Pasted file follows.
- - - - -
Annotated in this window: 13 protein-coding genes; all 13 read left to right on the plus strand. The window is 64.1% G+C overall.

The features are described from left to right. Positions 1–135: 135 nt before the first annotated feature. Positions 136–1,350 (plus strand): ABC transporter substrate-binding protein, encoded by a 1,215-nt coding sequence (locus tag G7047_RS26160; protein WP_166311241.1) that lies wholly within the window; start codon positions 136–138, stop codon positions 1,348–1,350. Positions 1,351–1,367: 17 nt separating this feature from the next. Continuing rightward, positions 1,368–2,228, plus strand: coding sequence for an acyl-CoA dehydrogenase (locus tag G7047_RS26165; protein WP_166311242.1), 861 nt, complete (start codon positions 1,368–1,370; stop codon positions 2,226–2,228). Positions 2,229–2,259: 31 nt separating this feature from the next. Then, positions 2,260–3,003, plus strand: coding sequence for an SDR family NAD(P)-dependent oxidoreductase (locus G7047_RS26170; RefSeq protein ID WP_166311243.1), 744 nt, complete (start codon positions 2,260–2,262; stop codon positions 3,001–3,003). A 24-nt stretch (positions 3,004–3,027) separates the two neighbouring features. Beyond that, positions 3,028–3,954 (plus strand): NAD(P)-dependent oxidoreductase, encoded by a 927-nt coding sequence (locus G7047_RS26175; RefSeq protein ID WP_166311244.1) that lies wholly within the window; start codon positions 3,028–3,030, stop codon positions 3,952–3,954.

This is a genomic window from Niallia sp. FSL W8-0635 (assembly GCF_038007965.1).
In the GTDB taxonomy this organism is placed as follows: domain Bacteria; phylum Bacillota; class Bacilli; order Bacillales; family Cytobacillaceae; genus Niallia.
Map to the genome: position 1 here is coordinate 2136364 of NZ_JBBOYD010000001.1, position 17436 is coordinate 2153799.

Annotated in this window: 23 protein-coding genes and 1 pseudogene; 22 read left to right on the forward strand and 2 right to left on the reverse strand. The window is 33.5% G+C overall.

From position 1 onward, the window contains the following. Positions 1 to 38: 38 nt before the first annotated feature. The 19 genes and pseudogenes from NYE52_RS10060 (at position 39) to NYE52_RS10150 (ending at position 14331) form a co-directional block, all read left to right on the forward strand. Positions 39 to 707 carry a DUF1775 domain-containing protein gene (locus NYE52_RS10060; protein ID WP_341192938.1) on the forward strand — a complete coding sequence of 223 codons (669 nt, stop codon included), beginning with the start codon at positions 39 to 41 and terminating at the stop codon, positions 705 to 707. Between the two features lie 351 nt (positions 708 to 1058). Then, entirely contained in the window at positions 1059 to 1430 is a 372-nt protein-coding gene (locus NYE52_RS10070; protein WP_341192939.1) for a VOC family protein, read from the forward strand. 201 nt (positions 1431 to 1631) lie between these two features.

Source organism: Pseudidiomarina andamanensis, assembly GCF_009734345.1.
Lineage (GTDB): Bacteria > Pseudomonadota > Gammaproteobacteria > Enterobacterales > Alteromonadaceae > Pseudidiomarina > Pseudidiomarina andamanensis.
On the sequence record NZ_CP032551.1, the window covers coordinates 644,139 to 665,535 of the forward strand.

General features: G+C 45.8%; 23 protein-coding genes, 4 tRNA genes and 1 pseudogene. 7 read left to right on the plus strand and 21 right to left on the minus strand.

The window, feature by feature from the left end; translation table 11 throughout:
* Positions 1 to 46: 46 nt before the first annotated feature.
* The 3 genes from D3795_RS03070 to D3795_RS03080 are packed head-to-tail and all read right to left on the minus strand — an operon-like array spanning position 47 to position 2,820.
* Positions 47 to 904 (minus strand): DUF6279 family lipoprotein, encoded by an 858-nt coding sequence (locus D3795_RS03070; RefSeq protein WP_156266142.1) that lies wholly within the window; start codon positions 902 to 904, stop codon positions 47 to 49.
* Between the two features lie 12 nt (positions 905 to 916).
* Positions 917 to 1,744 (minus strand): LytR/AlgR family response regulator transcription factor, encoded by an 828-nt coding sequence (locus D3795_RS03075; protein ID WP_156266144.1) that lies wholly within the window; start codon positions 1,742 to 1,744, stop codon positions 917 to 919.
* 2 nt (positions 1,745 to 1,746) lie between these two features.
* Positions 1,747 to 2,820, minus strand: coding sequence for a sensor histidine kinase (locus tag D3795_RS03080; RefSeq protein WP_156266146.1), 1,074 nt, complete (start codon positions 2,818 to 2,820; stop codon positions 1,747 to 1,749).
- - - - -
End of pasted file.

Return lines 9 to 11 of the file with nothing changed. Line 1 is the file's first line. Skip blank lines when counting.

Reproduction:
Lineage (GTDB): Bacteria > Pseudomonadota > Gammaproteobacteria > Enterobacterales > Alteromonadaceae > Pseudidiomarina > Pseudidiomarina andamanensis.
On the sequence record NZ_CP032551.1, the window covers coordinates 644,139 to 665,535 of the forward strand.

General features: G+C 45.8%; 23 protein-coding genes, 4 tRNA genes and 1 pseudogene. 7 read left to right on the plus strand and 21 right to left on the minus strand.